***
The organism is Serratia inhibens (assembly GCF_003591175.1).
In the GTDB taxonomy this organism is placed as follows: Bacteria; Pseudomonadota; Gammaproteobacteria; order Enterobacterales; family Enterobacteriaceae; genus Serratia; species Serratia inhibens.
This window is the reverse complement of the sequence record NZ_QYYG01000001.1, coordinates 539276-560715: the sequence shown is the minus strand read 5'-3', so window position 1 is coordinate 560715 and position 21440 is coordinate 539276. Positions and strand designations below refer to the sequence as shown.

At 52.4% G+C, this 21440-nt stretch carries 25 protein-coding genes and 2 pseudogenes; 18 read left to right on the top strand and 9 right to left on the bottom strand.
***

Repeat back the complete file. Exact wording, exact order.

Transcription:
The organism is Serratia inhibens (assembly GCF_003591175.1).
In the GTDB taxonomy this organism is placed as follows: Bacteria; Pseudomonadota; Gammaproteobacteria; order Enterobacterales; family Enterobacteriaceae; genus Serratia; species Serratia inhibens.
This window is the reverse complement of the sequence record NZ_QYYG01000001.1, coordinates 539276-560715: the sequence shown is the minus strand read 5'-3', so window position 1 is coordinate 560715 and position 21440 is coordinate 539276. Positions and strand designations below refer to the sequence as shown.

At 52.4% G+C, this 21440-nt stretch carries 25 protein-coding genes and 2 pseudogenes; 18 read left to right on the top strand and 9 right to left on the bottom strand.